The UK will have a new Prime Minister tomorrow. After her main challenger pulled out of the race, Theresa May will become the UK’s second female PM – two months earlier than expected. What a difference between the two main parties; Labour politicians are still trying to get rid of the leader they have after just nine months. The news saw GBP make its third straight day of gains to a 1.3122 high and UK 10-year Gilts gave back a little, about half a point, but that should be taken in conjunction with the almost six point rally following the 23rd June vote.
May’s first job is to focus on the cabinet reshuffle and fiscal policy. She will have to decide very quickly who will lead the Brexit negotiations, who will be chancellor and who will succeed her as Home Secretary and deal with the main issue in the referendum, immigration. May has already made it known that she favours waiting to trigger Article 50 of the Lisbon treaty, which begins the two year withdrawal process from the EU, next year not this year.
Meanwhile the monetary policy debate at the Bank of England has turned 180 degrees. Just a few weeks ago the market was betting on the timing of a tightening in policy, now faced by economic weakness, following the vote, it is odds on that an easing will take place as early as this week but certainly within the next month or so.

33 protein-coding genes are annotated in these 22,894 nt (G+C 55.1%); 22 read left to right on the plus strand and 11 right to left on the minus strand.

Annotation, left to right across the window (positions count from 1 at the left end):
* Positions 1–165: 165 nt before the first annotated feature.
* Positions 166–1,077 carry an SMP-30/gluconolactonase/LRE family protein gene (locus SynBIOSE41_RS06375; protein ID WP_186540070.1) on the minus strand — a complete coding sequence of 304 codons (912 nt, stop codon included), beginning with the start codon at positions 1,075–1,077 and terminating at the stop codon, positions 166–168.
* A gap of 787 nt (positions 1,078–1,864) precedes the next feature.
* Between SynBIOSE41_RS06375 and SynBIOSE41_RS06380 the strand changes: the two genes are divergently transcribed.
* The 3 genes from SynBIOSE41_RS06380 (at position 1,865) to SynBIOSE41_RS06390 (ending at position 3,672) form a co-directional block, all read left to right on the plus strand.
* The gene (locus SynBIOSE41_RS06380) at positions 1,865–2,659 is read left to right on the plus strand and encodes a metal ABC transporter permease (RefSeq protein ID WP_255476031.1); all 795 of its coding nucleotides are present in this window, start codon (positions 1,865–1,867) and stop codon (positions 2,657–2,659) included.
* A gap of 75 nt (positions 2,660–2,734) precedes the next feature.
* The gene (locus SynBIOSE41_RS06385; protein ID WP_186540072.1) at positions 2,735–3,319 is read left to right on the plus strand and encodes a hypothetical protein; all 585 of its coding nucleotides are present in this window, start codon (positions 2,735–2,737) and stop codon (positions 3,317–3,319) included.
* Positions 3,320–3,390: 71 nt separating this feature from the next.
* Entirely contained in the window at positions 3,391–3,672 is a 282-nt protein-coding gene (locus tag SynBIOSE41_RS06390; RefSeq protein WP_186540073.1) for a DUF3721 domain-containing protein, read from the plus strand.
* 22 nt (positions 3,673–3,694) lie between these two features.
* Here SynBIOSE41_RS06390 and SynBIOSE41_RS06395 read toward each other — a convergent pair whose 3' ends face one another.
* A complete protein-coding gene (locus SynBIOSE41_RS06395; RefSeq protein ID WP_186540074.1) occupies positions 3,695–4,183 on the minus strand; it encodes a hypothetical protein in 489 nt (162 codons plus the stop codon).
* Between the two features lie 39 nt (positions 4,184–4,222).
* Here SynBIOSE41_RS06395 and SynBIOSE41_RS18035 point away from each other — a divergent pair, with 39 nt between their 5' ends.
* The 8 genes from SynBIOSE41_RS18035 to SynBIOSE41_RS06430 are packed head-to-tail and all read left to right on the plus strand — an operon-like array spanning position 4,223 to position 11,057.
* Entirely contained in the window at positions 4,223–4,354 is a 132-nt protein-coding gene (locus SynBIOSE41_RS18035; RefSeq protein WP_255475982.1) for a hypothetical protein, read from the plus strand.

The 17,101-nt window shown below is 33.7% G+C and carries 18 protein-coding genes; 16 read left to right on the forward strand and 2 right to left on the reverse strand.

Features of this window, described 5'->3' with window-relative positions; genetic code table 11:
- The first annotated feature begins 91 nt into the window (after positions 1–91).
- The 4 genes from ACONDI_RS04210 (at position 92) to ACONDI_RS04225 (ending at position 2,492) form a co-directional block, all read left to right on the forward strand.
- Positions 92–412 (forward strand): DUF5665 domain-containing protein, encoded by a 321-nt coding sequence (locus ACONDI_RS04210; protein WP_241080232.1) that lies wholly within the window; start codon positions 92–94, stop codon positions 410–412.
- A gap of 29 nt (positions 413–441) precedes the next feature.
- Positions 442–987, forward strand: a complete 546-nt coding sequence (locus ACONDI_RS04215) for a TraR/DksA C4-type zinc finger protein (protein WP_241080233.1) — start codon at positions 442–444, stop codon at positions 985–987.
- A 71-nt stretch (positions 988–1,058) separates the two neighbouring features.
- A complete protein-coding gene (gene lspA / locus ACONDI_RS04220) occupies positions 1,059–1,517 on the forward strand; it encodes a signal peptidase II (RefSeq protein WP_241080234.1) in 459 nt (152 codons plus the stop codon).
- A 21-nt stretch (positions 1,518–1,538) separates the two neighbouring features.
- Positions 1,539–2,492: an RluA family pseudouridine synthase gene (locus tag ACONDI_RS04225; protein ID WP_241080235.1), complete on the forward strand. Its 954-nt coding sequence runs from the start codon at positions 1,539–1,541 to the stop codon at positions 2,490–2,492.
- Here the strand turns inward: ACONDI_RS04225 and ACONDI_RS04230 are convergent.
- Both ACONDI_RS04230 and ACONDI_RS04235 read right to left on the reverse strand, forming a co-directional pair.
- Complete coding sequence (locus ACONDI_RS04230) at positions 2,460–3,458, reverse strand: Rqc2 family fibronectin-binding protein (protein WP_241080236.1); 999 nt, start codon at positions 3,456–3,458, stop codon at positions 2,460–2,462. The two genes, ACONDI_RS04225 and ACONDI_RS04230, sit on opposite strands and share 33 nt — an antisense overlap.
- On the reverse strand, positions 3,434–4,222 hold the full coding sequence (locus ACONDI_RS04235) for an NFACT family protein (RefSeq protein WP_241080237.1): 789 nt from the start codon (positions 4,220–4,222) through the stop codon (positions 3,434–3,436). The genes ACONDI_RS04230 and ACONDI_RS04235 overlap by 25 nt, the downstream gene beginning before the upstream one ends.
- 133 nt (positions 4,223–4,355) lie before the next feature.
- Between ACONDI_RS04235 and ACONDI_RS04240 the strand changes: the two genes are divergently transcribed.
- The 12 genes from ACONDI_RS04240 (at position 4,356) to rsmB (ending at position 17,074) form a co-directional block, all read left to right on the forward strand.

The MPC have to deal with a trade-off of growth versus inflation as there are sure signs of a weakening in economic activity, but the big question is how far will the economy slow in the coming months. Action now to help steady the expected slowdown could pay dividends later. On the other side of the equation is the nearly 10% fall in the value of the sterling which is certainly going to push import prices up and therefore inflationary indicators, the MPC will have to decide how high can they expect it to rise and over how long a period.
Mr Carney over to you Sir.